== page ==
Fortunately, a recent study offers hope to sciatica patients: chiropractic care can speed the recovery from sciatica flare ups and allow patients to return to work sooner (2).
The study evaluated 44 Norwegian workers after they came to the hospital with severe sciatica pain. Most of those patients had been experiencing pain for three or more weeks prior to their hospital visit.
The hospital chiropractor examined each patient to evaluate his/her posture and gait, range of motion, and palpation of the lumbar spine.
The chiropractic then performed various joint adjustments to the spine and other limbs that had been injured through patients compensating for pain. Ice treatment was also used to relieve soft tissue soreness.Patients were treated daily in the hospital and later three times a week for the first two weeks. Some patients needed additional follow-up treatment but typically did not exceed 14 treatments.
In matter of 21 days, 91% of patients returned to work full-time. Two patients returned to work part time. Researchers concluded this study demonstrates the potent benefits of collaboration between chiropractors and orthopedic surgeons. Chiropractic care can put an end to your sciatica pain so you can begin living your life fully again.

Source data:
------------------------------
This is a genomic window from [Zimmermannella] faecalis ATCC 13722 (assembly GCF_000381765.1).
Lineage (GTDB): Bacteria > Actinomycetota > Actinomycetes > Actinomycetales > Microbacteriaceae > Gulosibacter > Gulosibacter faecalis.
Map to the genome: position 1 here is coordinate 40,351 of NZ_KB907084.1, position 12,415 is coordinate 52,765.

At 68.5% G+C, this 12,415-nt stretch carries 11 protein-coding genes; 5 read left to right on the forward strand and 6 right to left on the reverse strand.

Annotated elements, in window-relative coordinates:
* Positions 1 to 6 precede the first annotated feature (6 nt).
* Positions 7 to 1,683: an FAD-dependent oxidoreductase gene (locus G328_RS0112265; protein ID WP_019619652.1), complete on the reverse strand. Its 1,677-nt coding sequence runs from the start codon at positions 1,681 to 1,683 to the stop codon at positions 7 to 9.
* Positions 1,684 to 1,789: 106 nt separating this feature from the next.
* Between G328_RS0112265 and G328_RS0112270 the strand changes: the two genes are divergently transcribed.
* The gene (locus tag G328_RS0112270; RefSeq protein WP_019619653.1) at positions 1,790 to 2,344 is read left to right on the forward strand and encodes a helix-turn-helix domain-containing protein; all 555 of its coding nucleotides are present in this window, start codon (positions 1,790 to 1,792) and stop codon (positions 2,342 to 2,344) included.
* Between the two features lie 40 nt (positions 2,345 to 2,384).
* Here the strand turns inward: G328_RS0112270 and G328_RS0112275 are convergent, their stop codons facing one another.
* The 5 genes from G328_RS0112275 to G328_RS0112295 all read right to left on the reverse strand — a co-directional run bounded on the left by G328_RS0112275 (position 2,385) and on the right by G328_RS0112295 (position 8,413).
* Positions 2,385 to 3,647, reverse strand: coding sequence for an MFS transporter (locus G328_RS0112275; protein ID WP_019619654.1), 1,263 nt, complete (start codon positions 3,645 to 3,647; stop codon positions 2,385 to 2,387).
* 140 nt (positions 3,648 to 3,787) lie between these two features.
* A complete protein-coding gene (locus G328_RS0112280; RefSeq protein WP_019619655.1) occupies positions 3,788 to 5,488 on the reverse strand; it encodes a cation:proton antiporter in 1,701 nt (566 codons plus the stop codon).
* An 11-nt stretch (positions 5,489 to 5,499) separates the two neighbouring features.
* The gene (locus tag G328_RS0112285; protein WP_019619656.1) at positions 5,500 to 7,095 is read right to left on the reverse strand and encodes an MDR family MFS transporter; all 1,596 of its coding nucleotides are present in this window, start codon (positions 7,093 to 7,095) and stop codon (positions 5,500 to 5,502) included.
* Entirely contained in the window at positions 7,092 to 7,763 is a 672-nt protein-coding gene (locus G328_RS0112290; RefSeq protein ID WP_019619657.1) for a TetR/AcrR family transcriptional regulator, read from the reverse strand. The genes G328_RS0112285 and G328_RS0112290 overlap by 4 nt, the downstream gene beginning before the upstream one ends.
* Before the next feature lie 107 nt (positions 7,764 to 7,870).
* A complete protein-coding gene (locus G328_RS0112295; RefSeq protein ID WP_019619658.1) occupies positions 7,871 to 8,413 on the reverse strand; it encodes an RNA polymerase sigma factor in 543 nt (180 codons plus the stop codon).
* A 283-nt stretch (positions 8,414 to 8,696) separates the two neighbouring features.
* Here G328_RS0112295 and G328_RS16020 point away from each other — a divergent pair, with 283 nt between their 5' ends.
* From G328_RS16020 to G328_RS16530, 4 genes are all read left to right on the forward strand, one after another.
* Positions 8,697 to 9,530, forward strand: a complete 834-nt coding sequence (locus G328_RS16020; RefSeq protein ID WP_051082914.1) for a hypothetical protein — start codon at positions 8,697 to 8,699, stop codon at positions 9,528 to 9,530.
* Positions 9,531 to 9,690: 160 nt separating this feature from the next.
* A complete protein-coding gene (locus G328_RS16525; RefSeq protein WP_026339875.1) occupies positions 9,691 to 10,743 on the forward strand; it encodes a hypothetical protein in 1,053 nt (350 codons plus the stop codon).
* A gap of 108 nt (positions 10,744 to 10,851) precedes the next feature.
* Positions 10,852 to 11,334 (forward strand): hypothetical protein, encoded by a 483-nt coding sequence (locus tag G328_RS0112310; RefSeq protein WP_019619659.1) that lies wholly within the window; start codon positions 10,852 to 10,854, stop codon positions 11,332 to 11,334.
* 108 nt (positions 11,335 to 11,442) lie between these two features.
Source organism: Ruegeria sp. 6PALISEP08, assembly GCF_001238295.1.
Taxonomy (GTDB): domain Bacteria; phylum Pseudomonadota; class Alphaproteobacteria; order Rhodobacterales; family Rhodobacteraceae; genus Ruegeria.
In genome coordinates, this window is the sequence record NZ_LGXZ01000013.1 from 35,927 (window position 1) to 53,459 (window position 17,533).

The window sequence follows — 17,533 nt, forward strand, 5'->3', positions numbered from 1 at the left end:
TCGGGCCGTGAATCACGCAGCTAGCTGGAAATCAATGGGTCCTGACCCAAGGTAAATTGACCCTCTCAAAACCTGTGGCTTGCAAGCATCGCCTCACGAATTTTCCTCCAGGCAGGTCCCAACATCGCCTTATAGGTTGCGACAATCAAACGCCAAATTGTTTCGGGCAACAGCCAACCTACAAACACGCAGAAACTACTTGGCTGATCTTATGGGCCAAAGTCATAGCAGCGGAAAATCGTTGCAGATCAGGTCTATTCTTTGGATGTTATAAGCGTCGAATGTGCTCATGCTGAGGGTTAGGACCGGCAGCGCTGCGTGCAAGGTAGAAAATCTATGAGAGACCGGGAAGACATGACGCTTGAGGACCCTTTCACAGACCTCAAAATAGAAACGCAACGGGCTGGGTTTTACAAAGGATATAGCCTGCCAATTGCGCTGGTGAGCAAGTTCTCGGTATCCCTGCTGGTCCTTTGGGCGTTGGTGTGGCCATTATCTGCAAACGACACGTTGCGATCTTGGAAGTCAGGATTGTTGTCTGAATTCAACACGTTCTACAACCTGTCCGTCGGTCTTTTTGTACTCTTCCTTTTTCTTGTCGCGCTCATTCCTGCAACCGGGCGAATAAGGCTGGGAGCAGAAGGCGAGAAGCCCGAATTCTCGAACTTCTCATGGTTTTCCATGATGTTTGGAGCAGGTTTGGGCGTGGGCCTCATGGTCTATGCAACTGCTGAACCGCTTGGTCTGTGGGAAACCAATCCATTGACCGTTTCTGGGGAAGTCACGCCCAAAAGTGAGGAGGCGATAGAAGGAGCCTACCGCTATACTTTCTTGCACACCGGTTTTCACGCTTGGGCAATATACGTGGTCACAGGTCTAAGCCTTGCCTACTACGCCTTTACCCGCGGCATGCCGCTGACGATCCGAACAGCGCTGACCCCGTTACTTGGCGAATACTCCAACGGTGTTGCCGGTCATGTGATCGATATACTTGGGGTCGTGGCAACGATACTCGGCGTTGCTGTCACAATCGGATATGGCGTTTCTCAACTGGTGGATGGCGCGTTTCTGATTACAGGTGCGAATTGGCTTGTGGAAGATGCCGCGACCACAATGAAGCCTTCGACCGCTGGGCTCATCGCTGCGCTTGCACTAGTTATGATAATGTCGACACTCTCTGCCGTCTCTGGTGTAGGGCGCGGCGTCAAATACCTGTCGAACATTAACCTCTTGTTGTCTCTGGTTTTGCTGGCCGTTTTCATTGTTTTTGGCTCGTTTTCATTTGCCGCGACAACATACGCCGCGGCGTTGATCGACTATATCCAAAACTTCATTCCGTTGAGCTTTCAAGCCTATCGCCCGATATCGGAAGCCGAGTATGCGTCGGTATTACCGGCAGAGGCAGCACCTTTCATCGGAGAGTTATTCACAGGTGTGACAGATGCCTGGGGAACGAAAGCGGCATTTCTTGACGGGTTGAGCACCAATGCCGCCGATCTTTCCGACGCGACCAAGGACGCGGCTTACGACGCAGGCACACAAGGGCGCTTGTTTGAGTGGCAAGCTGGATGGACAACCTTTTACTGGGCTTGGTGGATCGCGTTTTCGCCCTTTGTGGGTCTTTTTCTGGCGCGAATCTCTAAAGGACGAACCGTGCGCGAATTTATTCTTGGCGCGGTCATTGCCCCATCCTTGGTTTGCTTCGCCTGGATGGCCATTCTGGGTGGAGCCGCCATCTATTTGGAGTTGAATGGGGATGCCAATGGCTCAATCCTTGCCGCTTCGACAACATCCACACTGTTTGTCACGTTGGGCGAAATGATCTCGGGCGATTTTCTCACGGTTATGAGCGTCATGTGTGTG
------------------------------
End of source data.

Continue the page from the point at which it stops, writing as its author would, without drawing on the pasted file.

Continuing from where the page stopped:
Arana E, Marti-Bonmati L, Vega M, et al. Relationship between low back pain, disability, MR imaging findings and health care provider. Skeletal Radiology 2006;35(9):641-7.
Orlin JR, Didriksen A. Results of chiropractic treatment of lumbopelvic fixation in 44 patients admitted to an orthopedic department. Journal of Manipulative and Physiological Therapeutics 2007;30:135-139.